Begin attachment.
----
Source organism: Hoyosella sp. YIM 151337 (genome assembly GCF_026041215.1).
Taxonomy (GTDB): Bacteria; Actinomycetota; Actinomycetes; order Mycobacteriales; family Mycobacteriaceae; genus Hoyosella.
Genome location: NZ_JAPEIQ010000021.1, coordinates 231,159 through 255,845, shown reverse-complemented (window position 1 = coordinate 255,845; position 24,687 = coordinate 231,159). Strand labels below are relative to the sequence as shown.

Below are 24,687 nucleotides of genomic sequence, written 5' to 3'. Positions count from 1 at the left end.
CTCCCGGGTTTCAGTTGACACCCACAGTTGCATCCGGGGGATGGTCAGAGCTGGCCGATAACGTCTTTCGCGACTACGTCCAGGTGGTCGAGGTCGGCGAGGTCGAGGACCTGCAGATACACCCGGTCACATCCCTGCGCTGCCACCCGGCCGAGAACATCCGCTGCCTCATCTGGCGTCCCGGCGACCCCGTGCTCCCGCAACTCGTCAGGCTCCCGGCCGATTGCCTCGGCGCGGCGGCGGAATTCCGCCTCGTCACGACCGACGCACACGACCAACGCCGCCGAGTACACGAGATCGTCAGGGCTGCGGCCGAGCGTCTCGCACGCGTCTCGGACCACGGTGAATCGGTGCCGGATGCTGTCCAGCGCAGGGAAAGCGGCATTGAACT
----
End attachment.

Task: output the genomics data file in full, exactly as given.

Source organism: Hoyosella sp. YIM 151337 (genome assembly GCF_026041215.1).
Taxonomy (GTDB): Bacteria; Actinomycetota; Actinomycetes; order Mycobacteriales; family Mycobacteriaceae; genus Hoyosella.
Genome location: NZ_JAPEIQ010000021.1, coordinates 231,159 through 255,845, shown reverse-complemented (window position 1 = coordinate 255,845; position 24,687 = coordinate 231,159). Strand labels below are relative to the sequence as shown.

Below are 24,687 nucleotides of genomic sequence, written 5' to 3'. Positions count from 1 at the left end.
CTCCCGGGTTTCAGTTGACACCCACAGTTGCATCCGGGGGATGGTCAGAGCTGGCCGATAACGTCTTTCGCGACTACGTCCAGGTGGTCGAGGTCGGCGAGGTCGAGGACCTGCAGATACACCCGGTCACATCCCTGCGCTGCCACCCGGCCGAGAACATCCGCTGCCTCATCTGGCGTCCCGGCGACCCCGTGCTCCCGCAACTCGTCAGGCTCCCGGCCGATTGCCTCGGCGCGGCGGCGGAATTCCGCCTCGTCACGACCGACGCACACGACCAACGCCGCCGAGTACACGAGATCGTCAGGGCTGCGGCCGAGCGTCTCGCACGCGTCTCGGACCACGGTGAATCGGTGCCGGATGCTGTCCAGCGCAGGGAAAGCGGCATTGAACT